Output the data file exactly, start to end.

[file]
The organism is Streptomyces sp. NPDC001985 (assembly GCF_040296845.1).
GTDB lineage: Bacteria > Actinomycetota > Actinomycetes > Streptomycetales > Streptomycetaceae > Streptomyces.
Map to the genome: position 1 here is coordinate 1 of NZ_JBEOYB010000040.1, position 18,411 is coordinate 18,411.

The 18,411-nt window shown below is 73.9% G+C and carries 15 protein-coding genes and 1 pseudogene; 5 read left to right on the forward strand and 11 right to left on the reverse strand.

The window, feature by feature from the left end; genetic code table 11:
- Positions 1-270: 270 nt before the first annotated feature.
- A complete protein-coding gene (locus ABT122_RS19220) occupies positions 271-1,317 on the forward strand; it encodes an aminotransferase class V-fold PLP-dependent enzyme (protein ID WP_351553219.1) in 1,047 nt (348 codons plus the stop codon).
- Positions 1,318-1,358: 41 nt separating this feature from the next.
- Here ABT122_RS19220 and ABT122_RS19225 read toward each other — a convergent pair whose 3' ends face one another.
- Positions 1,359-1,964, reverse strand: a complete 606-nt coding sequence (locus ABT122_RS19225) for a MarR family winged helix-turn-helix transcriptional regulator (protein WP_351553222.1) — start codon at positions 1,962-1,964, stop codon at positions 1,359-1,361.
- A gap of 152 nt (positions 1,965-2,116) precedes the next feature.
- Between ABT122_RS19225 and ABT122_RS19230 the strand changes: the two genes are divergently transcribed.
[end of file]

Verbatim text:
The organism is Streptomyces sp. NPDC001985 (assembly GCF_040296845.1).
GTDB lineage: Bacteria > Actinomycetota > Actinomycetes > Streptomycetales > Streptomycetaceae > Streptomyces.
Map to the genome: position 1 here is coordinate 1 of NZ_JBEOYB010000040.1, position 18,411 is coordinate 18,411.

The 18,411-nt window shown below is 73.9% G+C and carries 15 protein-coding genes and 1 pseudogene; 5 read left to right on the forward strand and 11 right to left on the reverse strand.

The window, feature by feature from the left end; genetic code table 11:
- Positions 1-270: 270 nt before the first annotated feature.
- A complete protein-coding gene (locus ABT122_RS19220) occupies positions 271-1,317 on the forward strand; it encodes an aminotransferase class V-fold PLP-dependent enzyme (protein ID WP_351553219.1) in 1,047 nt (348 codons plus the stop codon).
- Positions 1,318-1,358: 41 nt separating this feature from the next.
- Here ABT122_RS19220 and ABT122_RS19225 read toward each other — a convergent pair whose 3' ends face one another.
- Positions 1,359-1,964, reverse strand: a complete 606-nt coding sequence (locus ABT122_RS19225) for a MarR family winged helix-turn-helix transcriptional regulator (protein WP_351553222.1) — start codon at positions 1,962-1,964, stop codon at positions 1,359-1,361.
- A gap of 152 nt (positions 1,965-2,116) precedes the next feature.
- Between ABT122_RS19225 and ABT122_RS19230 the strand changes: the two genes are divergently transcribed.